Kate works as an emergency response firefighter and community educator. Her work base is at a fire station but she travels to schools most days to educate students. Kate uses her own car to travel from home to the station to login and pick up supplies, she then travels on to the schools she visits.
Kate can't claim a deduction for her travel between her home and the fire station. She can claim a deduction for her car expenses for the travel to and from the schools.End of example
Example: travelling to other stations (alternative workplace)
Lucy works as a station officer in Sydney but is also a qualified firefighter. When a large scale emergency takes place in New South Wales, Lucy is called into work to assist. When she is called in, she travels from her home to the station nearest to the emergency.
Lucy can claim a deduction for driving to stations other than her regular station because the travel is to an alternative place of work.End of example
Example: salary sacrifice car under a novated lease
Billy uses a salary sacrifice arrangement through his employer for a car under a novated lease. He drives to the station every day as well as using his car to attend meetings at a different station a couple of times a week.
Billy can't claim any of the expenses related to the running of his car as it is on a salary sacrifice arrangement and he does not own or lease the car.
If Billy was to use a car he owns, leases or hires he could claim a deduction for the cost of his travel from the station to the meetings.End of example
You can't claim a deduction for the cost of child care (including school holidays and before and after school care) when you’re working. It’s a private expense, and the expenses have no direct connection to earning your income.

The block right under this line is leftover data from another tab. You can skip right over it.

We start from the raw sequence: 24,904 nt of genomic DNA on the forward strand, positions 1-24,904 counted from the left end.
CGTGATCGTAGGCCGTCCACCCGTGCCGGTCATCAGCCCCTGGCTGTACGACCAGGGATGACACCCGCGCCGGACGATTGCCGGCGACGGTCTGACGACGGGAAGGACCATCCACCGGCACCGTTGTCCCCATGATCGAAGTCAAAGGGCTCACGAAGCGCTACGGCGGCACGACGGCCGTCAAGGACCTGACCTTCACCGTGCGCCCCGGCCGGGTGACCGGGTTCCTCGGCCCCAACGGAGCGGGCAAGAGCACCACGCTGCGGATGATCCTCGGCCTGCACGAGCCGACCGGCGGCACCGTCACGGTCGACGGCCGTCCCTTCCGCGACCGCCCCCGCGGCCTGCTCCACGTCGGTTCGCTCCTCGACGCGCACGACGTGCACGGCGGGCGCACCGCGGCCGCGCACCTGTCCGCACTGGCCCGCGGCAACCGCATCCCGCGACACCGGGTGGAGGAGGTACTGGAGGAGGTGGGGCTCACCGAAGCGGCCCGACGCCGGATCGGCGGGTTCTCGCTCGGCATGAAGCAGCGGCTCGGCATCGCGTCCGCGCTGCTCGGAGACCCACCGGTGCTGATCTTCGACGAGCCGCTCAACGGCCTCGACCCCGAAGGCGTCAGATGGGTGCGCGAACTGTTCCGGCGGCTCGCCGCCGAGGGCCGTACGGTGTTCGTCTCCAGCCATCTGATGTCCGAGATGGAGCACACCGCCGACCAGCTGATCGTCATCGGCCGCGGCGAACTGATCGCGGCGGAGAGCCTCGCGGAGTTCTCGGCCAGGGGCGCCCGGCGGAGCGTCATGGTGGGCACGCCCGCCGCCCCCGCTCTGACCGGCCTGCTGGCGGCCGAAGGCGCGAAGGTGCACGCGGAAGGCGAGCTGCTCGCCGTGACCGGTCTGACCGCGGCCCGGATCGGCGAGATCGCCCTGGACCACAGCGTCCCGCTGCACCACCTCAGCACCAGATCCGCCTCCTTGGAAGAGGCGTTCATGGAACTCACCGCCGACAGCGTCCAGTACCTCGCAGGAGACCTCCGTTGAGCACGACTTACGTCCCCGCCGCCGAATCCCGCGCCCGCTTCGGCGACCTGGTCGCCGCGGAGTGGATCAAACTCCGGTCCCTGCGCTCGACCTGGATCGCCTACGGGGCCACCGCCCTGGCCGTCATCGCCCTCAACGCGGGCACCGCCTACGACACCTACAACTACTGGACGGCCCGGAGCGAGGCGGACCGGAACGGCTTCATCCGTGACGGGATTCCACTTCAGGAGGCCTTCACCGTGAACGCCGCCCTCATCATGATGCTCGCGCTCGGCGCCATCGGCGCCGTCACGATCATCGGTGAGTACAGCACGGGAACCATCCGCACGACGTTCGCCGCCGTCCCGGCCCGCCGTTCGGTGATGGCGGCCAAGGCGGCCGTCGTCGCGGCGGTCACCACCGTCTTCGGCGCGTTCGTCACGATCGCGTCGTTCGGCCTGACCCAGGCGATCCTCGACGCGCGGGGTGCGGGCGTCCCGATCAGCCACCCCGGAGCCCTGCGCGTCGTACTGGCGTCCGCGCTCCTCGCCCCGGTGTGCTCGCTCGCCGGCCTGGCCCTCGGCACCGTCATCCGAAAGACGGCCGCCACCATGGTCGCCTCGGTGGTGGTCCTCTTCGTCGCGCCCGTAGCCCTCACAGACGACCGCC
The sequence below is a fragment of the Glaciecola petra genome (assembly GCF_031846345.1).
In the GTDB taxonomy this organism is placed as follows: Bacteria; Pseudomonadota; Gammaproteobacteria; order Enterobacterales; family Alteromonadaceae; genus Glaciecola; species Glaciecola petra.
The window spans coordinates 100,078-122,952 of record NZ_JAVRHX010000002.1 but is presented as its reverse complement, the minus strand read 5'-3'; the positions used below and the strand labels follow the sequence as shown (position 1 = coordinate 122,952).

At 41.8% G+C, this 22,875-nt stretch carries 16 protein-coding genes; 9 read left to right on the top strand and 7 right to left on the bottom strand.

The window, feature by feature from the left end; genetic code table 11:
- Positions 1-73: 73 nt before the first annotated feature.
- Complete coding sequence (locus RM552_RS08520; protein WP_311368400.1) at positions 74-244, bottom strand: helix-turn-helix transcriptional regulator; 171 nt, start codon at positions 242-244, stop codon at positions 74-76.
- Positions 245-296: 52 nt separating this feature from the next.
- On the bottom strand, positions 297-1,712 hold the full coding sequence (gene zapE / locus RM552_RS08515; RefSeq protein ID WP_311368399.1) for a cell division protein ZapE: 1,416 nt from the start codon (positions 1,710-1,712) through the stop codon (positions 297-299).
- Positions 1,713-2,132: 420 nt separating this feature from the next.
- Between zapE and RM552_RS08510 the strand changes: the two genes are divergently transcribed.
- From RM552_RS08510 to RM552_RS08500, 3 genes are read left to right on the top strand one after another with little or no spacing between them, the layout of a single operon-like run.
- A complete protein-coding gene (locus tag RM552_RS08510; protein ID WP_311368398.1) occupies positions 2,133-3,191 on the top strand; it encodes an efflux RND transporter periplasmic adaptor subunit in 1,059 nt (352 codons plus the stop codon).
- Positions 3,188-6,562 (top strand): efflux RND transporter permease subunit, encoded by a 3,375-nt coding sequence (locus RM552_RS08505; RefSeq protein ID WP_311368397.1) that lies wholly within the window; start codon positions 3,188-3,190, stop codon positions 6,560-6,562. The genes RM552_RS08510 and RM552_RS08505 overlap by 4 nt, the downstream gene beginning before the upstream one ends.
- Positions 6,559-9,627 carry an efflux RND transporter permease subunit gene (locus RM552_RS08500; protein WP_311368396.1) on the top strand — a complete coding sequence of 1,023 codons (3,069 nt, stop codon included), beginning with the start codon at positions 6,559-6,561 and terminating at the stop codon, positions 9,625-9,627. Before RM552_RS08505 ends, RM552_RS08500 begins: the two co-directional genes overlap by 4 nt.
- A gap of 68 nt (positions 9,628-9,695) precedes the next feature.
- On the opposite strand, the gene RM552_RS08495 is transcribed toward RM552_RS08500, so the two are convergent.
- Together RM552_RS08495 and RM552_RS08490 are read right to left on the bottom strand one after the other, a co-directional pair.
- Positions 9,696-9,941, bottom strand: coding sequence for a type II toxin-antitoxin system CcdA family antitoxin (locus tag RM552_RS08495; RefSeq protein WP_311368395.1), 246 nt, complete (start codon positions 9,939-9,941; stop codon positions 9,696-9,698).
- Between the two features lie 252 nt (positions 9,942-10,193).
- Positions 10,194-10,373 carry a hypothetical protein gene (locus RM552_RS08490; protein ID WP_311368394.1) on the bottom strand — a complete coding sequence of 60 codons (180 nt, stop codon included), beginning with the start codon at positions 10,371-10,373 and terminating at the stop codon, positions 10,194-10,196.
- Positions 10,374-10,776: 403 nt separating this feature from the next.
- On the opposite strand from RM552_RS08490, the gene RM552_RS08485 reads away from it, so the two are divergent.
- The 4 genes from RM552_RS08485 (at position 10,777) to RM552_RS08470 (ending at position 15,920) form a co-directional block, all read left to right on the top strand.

With a few exceptions, clothing can't be deducted as a work-related expense.
You can't claim conventional clothing (including footwear) as a work-related expense, even if your employer requires you to wear it and you only wear these items of clothing at work.
'Conventional clothing' is everyday clothing worn by people regardless of their occupation – for example, jeans and a t-shirt, or business attire.
You can claim a deduction for costs you incur to buy, hire, repair or replace clothing, uniforms and footwear you wear at work if it's in one of the following categories:
- protective – clothing with protective features or functions you wear to protect you from specific risks of injury or illness at work. For example, steel-capped boots or fire-resistant clothing. Conventional clothes you wear at work are not regarded as protective clothing if they lack protective qualities designed for the risks of your work. This includes jeans, drill shirts, shorts, trousers, socks, closed shoes.
- occupation-specific – clothing that distinctly identifies you as a person with a particular profession, trade or occupation. For example, a judge's robes or a chef's chequered pants. Items traditionally worn in a profession are not occupation-specific where the clothing is worn by multiple professions.
- a compulsory uniform – clothing that your employer strictly and consistently enforces you wear by workplace agreement or policy and distinctly identifies either
- you as an employee working for a particular employer
- the products or services your employer provides
- a non-compulsory uniform – clothing that your employer registers on the Register of Approved Occupational Clothing with AusIndustry.
You can't claim a deduction if your employer buys, repairs or replaces your clothing.
Example: compulsory uniform with logo
Ryan is a senior firefighter in Queensland and is regularly interviewed by the media. When Ryan is interviewed, his employer requires that he wear a shirt with the fire service logo on it (that they supply) and black pants.
Ryan can't claim the cost of the shirt as a deduction as it is supplied by his employer.
Ryan can't claim the black pants as a deduction as they are conventional clothing and the cost is private.End of example
Example: compulsory uniform and protective clothing and footwear